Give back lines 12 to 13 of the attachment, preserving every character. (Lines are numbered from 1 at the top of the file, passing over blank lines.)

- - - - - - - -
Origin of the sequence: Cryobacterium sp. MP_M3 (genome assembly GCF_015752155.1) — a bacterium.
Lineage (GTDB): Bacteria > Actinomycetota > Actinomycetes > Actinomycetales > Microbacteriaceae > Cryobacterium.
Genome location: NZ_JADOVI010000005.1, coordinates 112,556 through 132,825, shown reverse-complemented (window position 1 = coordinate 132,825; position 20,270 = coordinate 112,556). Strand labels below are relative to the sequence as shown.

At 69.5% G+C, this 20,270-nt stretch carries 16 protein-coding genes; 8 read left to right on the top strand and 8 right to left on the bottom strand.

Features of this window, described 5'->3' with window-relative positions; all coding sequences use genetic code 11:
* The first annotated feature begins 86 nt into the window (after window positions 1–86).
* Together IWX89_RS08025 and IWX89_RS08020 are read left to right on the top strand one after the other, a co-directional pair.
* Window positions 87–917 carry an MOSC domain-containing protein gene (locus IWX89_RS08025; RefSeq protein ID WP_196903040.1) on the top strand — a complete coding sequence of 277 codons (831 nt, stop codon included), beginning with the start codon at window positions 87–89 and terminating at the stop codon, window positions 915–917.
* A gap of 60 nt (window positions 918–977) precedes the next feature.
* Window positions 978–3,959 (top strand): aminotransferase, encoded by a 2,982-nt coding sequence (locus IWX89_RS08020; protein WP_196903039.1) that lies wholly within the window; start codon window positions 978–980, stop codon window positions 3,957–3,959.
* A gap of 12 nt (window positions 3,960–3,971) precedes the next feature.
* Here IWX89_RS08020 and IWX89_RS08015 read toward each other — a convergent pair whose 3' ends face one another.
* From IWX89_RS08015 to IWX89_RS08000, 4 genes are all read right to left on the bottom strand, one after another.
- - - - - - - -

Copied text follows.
* Here IWX89_RS08020 and IWX89_RS08015 read toward each other — a convergent pair whose 3' ends face one another.
* From IWX89_RS08015 to IWX89_RS08000, 4 genes are all read right to left on the bottom strand, one after another.